Thought-chatter also creates a barrier between us and our experience. It stops us from experiencing the world in an immediate way. It creates a fog of abstraction in our minds, which dilutes and obscures our experience — everything we see, hear, smell, feel, and touch — so that reality becomes a shadow. It may even create a sense of unreality, when the memories, images, and scenarios that run through our mind appear more real than our actual experience.
Perhaps the biggest problem with thought-chatter though is that it’s often tinged with negativity. Thoughts about the future are tinged with worry and anxiety, thoughts about the past are tinged with regret or bitterness and thoughts about your present life situation are tinged with dissatisfaction.
Why Are We Afflicted with Thought-Chatter?
Where does thought-chatter come from? Perhaps it can be seen as a byproduct of the ability to self-reflect — the ability to talk to ourselves inside our heads, to hold an inner dialogue with ourselves, and to deliberate and interpret our experience. This self-reflection should be — and often is — very beneficial to us. These are the powers of reason which supposedly make us superior to animals, able to organise our lives, evaluate situations, make plans and decisions, and so on.
Unfortunately, this self-reflective ability seems to sometimes malfunction. Like a computer that has developed a will of its own, the mechanism has somehow slipped out of our control and produces an endless chaotic series of impressions and images.
Perhaps thought-chatter is the result of the interaction of this self-reflective ability combining with our faculties of memory, imagination, and anticipation. When self-reflection becomes automatic and random, it interacts with the faculty of memory and replays scenes from our past; it interacts with the faculty of imagination and creates imaginary realities for us to inhabit, and it interacts with the faculty of anticipation — the ability to plan and envisage the future — and allows us to create scenarios of future events. It should really be seen as a psychological aberration, a kind of quirk of the mind.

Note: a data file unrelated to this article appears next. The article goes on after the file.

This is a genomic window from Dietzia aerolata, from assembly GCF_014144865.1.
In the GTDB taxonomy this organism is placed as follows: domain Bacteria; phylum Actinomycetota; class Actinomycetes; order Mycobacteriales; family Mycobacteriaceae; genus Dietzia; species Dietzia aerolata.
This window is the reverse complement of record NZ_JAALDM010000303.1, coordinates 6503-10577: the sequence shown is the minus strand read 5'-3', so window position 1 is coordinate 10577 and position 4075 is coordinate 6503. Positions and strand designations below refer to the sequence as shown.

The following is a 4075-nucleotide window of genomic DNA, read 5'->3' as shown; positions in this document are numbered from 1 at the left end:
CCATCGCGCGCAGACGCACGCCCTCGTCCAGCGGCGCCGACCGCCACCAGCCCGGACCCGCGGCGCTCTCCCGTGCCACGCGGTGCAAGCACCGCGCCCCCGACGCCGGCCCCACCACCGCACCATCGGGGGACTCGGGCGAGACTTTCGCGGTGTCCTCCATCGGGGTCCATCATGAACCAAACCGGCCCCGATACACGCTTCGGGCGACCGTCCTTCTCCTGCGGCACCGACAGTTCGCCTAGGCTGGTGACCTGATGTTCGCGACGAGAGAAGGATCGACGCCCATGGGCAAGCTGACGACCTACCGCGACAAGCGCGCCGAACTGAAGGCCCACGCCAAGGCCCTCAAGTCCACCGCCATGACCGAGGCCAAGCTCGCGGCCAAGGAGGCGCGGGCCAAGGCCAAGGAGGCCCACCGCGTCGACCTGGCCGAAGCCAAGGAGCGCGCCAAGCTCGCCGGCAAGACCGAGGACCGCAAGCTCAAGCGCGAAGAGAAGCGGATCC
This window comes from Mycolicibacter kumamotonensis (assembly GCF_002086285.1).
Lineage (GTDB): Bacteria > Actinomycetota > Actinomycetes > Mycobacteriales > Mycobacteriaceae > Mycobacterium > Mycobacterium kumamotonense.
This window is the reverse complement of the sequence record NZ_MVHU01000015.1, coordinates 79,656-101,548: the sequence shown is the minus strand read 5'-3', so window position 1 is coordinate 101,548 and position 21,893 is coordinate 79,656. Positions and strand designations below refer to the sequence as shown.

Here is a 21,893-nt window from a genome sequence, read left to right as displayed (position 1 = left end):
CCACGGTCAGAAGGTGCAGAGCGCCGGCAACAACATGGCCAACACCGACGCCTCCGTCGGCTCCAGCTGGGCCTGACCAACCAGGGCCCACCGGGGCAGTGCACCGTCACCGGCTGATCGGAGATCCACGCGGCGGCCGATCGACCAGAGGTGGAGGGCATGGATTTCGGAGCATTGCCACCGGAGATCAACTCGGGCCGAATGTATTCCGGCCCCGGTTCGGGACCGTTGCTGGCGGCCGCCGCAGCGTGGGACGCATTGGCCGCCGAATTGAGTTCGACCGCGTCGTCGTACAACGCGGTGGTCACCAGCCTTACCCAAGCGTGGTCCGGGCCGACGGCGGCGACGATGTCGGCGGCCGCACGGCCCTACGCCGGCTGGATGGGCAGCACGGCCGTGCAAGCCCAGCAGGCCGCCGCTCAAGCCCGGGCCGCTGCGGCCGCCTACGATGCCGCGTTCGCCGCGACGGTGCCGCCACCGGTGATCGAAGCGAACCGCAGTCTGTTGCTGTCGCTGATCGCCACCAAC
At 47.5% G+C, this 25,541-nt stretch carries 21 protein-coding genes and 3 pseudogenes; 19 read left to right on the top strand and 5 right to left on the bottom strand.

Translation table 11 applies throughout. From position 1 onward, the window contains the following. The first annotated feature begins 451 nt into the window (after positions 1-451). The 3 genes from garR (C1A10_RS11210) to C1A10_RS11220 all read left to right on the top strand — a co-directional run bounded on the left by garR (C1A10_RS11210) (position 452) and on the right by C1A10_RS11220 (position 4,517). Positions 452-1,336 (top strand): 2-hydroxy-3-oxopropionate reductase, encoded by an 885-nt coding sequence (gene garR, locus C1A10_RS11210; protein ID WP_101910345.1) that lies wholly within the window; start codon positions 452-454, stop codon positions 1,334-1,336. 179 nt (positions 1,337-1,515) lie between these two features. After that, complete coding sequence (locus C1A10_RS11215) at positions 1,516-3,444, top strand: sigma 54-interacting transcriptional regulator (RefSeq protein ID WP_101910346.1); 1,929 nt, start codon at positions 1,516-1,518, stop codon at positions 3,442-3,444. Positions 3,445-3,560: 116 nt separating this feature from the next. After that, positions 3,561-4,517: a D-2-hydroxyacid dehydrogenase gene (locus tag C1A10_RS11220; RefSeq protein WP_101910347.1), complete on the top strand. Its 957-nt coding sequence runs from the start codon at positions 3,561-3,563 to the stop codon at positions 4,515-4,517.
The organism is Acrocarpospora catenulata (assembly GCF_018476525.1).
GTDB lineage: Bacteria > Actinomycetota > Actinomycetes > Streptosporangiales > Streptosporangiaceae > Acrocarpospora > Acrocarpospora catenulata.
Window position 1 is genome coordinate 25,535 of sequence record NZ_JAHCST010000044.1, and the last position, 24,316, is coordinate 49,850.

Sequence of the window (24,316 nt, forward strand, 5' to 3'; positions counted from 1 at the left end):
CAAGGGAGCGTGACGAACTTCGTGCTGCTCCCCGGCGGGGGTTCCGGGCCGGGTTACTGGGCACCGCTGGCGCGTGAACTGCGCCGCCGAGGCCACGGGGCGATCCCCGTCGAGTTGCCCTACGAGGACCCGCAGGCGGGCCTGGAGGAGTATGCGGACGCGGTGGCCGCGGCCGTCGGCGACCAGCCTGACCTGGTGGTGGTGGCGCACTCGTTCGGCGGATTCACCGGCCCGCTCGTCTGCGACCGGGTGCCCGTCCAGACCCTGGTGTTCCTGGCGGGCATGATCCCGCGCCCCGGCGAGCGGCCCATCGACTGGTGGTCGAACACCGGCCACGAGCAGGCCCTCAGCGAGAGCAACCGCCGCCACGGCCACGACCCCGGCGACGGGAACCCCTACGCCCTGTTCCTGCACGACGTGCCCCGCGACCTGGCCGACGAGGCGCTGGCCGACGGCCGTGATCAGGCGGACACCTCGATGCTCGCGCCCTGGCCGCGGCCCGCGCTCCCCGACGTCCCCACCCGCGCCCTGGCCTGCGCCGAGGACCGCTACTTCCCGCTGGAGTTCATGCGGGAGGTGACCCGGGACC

It seems clear that our psychological health, and our lives in general, would be enhanced if we were less afflicted with thought-chatter. In fact, this is one of the long term effects of meditation. Regular meditation practice has the effect of slowing down or quietening thought-chatter. Seasoned meditators may experience extended periods of complete mental emptiness during meditation, and in the long term, their minds will become permanently quieter (although it’s unlikely that they will be able to stop their thought-chatter altogether).
However, just as importantly, meditation or mindfulness practice enables us to become less identified by our thought-chatter. It helps us to stand back from our thoughts, and just watch them flow by. Thoughts are fuelled by the attention we give to them; when we become immersed in them, their momentum increases. So this detachment itself has the effect of slowing down thought-chatter. It also means that we’re less vulnerable to the emotional overspill of negative thoughts. We’re able to say to ourselves, "Oh well, there goes another negative thought — I don’t have to pay attention to it."
In that sense, you could see meditation as a way of helping us to become more sane.
Steve Taylor, Ph.D. is a senior lecturer in psychology at Leeds Beckett University, UK. He is the author of The Leap: The Psychology of Spiritual Awakening.